The Mn-380 exhibits the highest activity for OER and the overpotential (η) at a current density of 10 mA cm−2 is 427 ± 10 mV. The overpotentials at the same current density for the Mn-450 and Mn-575 materials are 470 ± 10 mV and 570 ± 20 mV, respectively. The MnCO3 starting material proves to be very inactive for the OER as it only reaches a current density of approximately 0.72 mA cm−2 at the overpotential of 570 mV. The relative order of activity is the same also when the current density is normalized by the BET area of each material (see Fig. S5). This result indicates that the annealing step is a critical step in this study. The overpotentials were found to be constant over three cycles for all materials; however stability over prolonged cycling was limited by physical spalling during OER due to low adhesion between the ITO support and the oxide. This suggests that mechanical stability of the supported particles must be optimised for future device applications, as previously noted for other OER catalysts.65

The improved performance of the Mn-380 is likely related to the specific oxide phase and/or the increased surface area of this material. The structure of the sample is consistent with that observed for highly disordered MnO2 phases, based on both XRD and XAS. The Mn–O(1) distance is typical of Mn(IV)/Mn(III) oxides,17 while the Mn–Mn(1) distance indicates the presence of edge-sharing MnO6 octahedra, often associated with catalytically active MnOx.17,26,29 High structural disorder, as evidenced by XRD and XAS in this sample, is also associated with activity in the OER.26,29 It is interesting to note that a Mn–Mn(1) 2.91 Å distance is somewhat longer than that observed for di-μ-oxo bridged Mn(IV) centres, this being typically 2.86 Å.27,29 This is suggestive of the presence of a fraction of Mn(IV)–(μ-O)2–Mn(III) contributions27 that cannot be resolved but that are consistent with the high values of Debye Waller factors obtained in our fits. It is a current hypothesis that disordered Mn oxides with valences above (III) and below (IV) are active in OER.27–29,66 A plot of the edge position against the Mn-oxidation state for reference samples used in our XAS experiments can be used to approximate the oxidation state of Mn-centres via a linear interpolation, as previously shown in the literature.27,59 This approach shows that Mn-380 has an oxidation state intermediate between (III) and (IV) (see Fig. S7), again supporting the presence of defects and vacancies that result in mixed Mn-valence and contribute to OER activity. The presence of mixed Mn(III)/Mn(IV) centres in disordered and layered MnO2 oxides is known to result in slow, long-term transformations (over months/years) that result from stress release via migration of Mn(III) centres and cation rearrangement.67 Accordingly, we have observed similar slow transformations in the most active Mn-380, as shown by the slow appearance of additional reflections in the XRD pattern upon prolongued ageing (see Fig. S8), which are accompanied by a reduction of activity compared to freshly prepared samples. This is not observed in the case of the least active materials, thus indicating that high OER activity is associated to a defect-rich metastable oxide phase in agreement with other oxides with reported high activity in the OER.68 Finally, the Mn-380 also exhibits the largest surface area which is also consistent with this being the most active of the oxides examined.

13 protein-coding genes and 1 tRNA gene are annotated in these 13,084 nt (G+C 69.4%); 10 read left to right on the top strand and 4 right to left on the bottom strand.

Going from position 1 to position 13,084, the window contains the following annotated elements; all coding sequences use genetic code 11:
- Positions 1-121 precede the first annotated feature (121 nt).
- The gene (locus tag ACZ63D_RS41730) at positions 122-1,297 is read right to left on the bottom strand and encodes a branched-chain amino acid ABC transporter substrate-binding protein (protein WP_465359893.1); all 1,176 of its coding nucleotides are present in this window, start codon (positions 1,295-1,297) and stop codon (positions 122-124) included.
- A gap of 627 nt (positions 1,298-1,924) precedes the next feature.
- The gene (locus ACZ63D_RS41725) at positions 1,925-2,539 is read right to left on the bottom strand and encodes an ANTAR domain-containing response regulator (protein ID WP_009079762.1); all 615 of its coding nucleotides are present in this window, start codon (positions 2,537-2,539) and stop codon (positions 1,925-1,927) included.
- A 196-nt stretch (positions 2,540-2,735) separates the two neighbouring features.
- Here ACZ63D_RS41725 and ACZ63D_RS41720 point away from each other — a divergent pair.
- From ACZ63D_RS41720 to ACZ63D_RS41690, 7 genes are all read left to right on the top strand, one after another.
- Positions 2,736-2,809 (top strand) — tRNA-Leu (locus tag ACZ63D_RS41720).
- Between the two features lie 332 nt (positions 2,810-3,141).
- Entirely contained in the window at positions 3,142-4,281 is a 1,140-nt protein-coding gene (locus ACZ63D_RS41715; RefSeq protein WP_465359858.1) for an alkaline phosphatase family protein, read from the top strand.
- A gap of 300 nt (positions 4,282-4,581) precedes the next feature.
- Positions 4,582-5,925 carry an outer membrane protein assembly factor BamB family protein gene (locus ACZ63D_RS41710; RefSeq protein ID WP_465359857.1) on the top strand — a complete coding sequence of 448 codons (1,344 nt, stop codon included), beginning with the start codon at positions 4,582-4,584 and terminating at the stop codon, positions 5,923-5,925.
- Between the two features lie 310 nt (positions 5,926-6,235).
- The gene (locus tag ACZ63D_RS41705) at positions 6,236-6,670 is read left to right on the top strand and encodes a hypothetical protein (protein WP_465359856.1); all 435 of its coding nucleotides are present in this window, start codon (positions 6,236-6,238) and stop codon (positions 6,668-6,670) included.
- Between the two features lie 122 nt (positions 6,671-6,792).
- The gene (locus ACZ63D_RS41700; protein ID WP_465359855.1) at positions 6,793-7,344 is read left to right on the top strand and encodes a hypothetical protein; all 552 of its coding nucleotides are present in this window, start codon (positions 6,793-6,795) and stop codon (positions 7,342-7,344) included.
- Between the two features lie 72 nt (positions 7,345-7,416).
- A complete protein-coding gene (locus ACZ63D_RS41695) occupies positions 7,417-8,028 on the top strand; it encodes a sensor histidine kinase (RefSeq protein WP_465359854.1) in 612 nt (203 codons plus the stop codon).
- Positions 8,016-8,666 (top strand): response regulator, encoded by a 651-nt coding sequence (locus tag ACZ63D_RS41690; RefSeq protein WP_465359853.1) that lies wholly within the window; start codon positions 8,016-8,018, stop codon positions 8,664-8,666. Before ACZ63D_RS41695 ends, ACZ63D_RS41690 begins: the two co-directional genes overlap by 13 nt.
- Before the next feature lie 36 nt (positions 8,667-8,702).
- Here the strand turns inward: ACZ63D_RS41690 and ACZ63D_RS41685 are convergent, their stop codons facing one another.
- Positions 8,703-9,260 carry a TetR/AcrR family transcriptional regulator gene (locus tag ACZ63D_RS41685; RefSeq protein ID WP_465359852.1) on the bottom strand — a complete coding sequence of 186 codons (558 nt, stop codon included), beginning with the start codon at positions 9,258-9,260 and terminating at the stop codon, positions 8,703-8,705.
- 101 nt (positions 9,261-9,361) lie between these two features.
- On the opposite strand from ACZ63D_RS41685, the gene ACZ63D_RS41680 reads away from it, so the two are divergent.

The Mn-450 shows a very slight increase in the amount of Mn2O3, based on its XRD pattern, when compared to the Mn-380 and a slight decrease in the BET surface area. Samples treated in air at 575 °C are completely converted to Mn2O3, and the surface area also decreases drastically. From the LSV curves, a reduction in the OER performance can be observed for the Mn-575, therefore this decrease may be linked to the decrease in surface area and the presence of Mn2O3 which is proposed to be less active than MnO2 phases in the OER.69

When comparing with literature values, the Mn-380 has an improved OER activity compared to the most active manganese oxide catalysts prepared by Suib et al.30 The hydrothermally produced α-MnO2 oxide exhibited BET surface area values of 112 m2 g−1 and an overpotential value at 10 mA cm−2 of 490 mV. It is evident that the surface area of Mn-380 in this study and the MnO2 prepared by Suib et al. are similar. Hence, the overpotential decrease of 60 mV for the Mn-380 in this study is likely attributable to the improved performance of the specific oxide phase, i.e. γ-MnO2vs. α-MnO2. The Mn-380 also has improved OER capabilities when compared to other manganese oxides produced by wet chemistry methods in literature.26,35,40 This might be attributable to the manganese carbonate synthesised solvothermally in this study, which offers a robust mesoporous structure as a precursor platform for the further synthesis of the OER active Mn-380 material. Even after annealing at 380 °C, the mesoporous structure can still be retained after the MnO2 phase is formed.